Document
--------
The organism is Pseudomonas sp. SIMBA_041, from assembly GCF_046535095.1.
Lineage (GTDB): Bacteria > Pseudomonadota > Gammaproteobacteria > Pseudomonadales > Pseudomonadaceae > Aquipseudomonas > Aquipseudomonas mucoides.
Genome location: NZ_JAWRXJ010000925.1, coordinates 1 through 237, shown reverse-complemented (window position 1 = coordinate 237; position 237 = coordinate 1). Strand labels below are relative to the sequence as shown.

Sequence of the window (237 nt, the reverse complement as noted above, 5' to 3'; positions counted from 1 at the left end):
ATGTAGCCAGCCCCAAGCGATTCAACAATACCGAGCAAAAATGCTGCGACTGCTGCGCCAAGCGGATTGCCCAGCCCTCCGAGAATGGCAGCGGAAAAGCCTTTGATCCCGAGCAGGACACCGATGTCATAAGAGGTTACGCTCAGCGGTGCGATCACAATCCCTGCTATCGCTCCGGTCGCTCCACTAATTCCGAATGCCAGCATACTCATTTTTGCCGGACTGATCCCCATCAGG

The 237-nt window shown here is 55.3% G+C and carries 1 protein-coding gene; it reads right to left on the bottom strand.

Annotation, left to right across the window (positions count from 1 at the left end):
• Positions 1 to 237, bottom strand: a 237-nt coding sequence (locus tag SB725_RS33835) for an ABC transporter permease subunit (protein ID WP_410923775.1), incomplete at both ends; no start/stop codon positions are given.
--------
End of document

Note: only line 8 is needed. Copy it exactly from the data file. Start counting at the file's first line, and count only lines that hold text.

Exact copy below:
• Positions 1 to 237, bottom strand: a 237-nt coding sequence (locus tag SB725_RS33835) for an ABC transporter permease subunit (protein ID WP_410923775.1), incomplete at both ends; no start/stop codon positions are given.